9. A Presidential nominee’s choice of a running mate is important in that it gives the electorate an opportunity to see how that individual makes decisions and what kind of judgement the candidate has. At its core, this decision is a statement to the American people that, next to the candidate himself, this is the person most able to lead the nation.

    While there may have been, no, were, important reasons for Walter Mondale to have named a woman as his vice-presidential candidate, nobody, but nobody really believed that Geraldine Ferraro was most able to be President in the event of the death of a potential President Mondale.

    While there were political reasons for George H. W. Bush to have named Clarence Thomas to the Supreme Court, breathes there a soul who honestly thinks he was the most competent jurist to have been found in the land?

    No, political posturing aside, I suggest that nobody, including Sarah Palin, herself, thinks that she’s the best person, aside from John McCain, to be President of the United States. And for Senator McCain to make the risky calculation that this pick is good politics, with the knowledge that the American people may have to pay the price for his lack of judgement, we have learned something about him. It doesn’t inspire confidence.

    I’m reminded of Richard Nixon’s appointment of Harold Carswell to the Supreme Court bench. Although the nomination failed, it produced a memorable statement from Senator Roman Hruska, who, in defense of Carswell, told the Senate: “Even if he is mediocre, there are a lot of mediocre judges and people and lawyers. They are entitled to a little representation, aren’t they, and a little chance?”

  10. From O Brother Where Art Thou? :

    Junior: “Well people like that reform. Maybe we should get us some.”

    Pappy: “I’ll reform you, you soft-headed sonofabitch! How we gonna run reform when we’re the damn incumbent!”

  11. Publius,

    I don’t want someone to just have experience. I want someone who has done good with that experience. Palin left her town’s budget and tatters and in just a short time as governor, she is already facing a bipartisan investigation for abusing her powers. An abysmal job performance by any reasonable standards.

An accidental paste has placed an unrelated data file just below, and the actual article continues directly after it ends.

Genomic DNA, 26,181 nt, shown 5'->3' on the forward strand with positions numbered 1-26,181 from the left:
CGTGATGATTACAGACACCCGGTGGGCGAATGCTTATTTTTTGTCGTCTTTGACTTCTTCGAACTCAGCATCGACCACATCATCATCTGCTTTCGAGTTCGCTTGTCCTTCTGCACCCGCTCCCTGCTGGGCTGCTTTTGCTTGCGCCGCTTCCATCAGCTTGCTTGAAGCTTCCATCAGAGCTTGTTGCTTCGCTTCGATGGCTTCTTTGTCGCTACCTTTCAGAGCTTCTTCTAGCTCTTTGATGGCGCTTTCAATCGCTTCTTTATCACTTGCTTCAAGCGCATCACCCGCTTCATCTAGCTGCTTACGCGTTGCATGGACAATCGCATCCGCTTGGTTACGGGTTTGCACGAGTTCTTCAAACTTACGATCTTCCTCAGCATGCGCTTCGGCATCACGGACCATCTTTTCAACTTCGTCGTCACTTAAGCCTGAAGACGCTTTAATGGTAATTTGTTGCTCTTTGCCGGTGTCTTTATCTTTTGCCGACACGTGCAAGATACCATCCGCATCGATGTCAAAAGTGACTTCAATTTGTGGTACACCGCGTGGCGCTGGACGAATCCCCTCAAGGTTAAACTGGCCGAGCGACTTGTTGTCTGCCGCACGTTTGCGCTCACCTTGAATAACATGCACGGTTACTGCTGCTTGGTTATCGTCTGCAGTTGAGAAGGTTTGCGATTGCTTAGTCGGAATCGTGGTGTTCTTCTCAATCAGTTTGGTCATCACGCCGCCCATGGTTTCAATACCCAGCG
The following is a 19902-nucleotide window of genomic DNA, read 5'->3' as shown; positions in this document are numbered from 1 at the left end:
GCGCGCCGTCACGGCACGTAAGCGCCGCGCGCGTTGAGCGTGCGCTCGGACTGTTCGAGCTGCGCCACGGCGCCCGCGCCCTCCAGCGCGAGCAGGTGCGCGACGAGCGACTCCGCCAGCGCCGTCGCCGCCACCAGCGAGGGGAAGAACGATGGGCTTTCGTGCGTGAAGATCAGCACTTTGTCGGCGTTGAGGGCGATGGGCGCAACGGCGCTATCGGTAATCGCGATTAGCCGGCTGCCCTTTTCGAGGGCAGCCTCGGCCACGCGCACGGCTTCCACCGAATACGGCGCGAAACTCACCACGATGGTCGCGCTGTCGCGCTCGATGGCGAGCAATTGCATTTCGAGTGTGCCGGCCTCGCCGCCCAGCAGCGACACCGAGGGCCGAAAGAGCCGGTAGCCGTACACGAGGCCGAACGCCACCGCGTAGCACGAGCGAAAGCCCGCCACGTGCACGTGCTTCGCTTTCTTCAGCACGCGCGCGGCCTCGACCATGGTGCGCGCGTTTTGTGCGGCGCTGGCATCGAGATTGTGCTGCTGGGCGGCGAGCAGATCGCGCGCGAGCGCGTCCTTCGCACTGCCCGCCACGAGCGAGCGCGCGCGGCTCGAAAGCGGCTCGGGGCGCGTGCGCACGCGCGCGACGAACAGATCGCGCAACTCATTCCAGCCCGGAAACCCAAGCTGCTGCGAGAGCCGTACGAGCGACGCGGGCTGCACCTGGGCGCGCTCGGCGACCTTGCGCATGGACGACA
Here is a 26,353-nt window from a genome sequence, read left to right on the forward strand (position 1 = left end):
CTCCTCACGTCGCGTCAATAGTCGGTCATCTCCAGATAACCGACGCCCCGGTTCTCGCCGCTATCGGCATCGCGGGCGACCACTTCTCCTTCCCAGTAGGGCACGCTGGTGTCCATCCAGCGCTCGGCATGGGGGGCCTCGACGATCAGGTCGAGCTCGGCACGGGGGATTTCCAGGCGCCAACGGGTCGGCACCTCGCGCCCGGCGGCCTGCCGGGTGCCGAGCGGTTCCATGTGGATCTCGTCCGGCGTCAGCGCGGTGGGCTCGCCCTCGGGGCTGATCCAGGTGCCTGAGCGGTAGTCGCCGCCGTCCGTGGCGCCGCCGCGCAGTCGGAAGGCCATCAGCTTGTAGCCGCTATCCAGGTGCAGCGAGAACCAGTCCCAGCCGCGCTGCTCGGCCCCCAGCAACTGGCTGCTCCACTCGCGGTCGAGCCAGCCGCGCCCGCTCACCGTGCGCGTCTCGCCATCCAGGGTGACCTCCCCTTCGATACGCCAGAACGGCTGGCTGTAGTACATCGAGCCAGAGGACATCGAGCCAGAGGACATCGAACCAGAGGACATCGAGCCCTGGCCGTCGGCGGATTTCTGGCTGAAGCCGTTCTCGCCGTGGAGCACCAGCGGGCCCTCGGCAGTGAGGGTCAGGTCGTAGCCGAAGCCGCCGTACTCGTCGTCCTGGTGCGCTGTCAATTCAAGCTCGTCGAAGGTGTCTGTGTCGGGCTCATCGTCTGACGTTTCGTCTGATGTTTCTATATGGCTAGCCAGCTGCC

The problem is that this is John McCain’s first executive decision, and he massively failed. He made a purely political calculation, and a bad one at that, without regard for the well-being of this country. And word is, he was bullied into making this pick over his own choice! He showed the poorest judgment imaginable. This is not someone I want anywhere near the red button.

    Honestly, if the unthinkable happens and the VP rises to be President, who do you want to be face to face in a showdown with Putin or Ahmadinejad? Palin or Biden? The thought of Palin on the other side of the table is simply horrifying.

  12. Come on people- Kaine would have been a joke. As for experience, an Obama-Kaine ticket would have had about as much experience as G. Washington has as the first Pres. The way I see it os Obama picked the one that he thought would bring age and government experience to balance out his lack of experience; McCain picked someone who balanced out his age and represented a historically marginalized group, something that Obama already has on his side. Both picks were strategic and make sense for the candidates. Back to Kaine- that would have been a pick that would have only been made in an attempt to carry Virginia, and Mark Warner would have been the best pick if that were the goal.

    Dan- assuming McCain could make it through four years, who would you rather face Putin- McCain or Obama? If that is all it is about, I’d pick McCain… and then Biden! Luckily, If Obama wins, I’d imagine that he wouldn’t attempt to match up with Putin in a tense situation, rather letting his Sec. of State (Hillary) handle that.